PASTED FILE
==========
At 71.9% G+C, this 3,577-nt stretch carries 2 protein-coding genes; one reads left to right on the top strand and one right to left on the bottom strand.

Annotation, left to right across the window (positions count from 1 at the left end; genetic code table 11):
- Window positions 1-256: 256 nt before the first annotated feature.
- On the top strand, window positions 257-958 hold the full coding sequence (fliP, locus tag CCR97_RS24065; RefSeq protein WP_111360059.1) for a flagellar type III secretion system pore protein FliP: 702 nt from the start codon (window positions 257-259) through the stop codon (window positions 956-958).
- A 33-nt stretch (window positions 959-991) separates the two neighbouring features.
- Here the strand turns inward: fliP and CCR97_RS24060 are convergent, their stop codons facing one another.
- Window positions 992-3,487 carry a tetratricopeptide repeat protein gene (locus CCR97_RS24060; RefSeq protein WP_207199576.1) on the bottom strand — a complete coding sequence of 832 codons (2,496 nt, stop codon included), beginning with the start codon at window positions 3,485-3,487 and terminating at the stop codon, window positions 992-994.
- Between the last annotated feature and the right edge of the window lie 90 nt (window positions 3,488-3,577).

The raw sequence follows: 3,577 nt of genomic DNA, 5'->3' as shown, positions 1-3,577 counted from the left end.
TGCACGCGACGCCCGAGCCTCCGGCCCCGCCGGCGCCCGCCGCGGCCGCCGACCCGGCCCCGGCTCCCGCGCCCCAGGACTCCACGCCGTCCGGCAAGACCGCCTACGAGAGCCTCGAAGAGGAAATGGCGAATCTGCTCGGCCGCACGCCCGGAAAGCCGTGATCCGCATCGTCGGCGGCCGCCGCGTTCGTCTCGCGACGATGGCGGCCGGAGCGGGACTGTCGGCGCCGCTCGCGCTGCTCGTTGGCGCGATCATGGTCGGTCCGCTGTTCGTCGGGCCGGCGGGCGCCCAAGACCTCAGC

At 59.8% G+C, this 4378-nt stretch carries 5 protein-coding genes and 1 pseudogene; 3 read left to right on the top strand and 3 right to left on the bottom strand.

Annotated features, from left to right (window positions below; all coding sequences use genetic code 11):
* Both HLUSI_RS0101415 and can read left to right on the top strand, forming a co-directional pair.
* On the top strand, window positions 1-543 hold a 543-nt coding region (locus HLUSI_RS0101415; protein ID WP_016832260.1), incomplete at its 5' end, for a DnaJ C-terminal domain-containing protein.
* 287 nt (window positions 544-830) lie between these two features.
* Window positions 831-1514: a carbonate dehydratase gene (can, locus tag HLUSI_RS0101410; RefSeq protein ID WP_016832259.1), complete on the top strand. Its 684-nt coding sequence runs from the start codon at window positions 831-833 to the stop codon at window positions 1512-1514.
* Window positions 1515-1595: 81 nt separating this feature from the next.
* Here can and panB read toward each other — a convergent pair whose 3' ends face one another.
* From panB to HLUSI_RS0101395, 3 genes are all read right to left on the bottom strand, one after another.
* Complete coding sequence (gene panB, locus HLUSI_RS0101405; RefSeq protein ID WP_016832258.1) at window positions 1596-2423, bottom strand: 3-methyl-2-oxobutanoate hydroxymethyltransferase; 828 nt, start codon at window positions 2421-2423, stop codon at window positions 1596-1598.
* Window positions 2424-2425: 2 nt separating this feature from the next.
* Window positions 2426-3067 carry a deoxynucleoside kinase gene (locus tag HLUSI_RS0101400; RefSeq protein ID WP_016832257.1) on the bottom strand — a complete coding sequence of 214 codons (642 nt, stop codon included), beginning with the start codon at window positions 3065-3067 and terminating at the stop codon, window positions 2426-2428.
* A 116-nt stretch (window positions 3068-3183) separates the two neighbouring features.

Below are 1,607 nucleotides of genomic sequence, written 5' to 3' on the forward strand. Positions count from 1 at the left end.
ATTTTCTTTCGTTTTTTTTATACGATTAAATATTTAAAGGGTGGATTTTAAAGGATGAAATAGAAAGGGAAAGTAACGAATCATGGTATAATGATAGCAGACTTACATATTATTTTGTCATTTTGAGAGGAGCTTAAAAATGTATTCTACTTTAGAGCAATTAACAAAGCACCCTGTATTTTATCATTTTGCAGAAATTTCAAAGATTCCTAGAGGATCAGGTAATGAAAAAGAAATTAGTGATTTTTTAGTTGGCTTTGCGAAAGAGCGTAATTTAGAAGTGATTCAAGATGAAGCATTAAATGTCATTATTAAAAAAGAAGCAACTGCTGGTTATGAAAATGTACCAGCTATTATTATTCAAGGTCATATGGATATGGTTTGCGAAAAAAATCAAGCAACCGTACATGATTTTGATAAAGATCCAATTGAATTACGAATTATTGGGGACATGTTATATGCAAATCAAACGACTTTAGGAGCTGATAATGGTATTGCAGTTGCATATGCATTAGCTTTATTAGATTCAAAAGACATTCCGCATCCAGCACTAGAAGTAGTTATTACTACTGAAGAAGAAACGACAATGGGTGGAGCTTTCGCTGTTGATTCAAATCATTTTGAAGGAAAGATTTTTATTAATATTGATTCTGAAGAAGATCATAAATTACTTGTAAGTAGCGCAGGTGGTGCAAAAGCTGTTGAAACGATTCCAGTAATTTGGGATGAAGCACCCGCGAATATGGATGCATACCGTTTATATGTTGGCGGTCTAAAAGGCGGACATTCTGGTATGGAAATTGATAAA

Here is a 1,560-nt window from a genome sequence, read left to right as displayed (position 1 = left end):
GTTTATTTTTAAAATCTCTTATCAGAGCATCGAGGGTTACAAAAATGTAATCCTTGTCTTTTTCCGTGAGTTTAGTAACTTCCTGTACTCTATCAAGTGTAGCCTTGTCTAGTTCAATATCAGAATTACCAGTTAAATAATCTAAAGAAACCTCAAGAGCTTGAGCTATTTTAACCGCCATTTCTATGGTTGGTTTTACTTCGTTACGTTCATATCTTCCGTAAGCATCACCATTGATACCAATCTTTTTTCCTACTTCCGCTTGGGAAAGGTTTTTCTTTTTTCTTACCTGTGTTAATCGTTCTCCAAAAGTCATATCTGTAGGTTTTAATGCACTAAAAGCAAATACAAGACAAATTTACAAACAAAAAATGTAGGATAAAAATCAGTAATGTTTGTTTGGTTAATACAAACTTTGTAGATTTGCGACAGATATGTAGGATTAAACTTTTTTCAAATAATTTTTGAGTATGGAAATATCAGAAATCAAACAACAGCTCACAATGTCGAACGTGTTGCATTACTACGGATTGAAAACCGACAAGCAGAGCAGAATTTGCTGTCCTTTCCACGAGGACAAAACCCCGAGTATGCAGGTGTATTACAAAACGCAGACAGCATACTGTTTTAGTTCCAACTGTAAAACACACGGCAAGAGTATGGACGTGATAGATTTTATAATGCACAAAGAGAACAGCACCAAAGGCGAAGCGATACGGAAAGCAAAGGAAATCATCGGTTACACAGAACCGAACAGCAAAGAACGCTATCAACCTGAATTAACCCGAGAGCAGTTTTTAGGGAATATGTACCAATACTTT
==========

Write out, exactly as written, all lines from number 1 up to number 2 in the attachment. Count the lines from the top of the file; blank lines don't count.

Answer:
At 71.9% G+C, this 3,577-nt stretch carries 2 protein-coding genes; one reads left to right on the top strand and one right to left on the bottom strand.

Annotation, left to right across the window (positions count from 1 at the left end; genetic code table 11):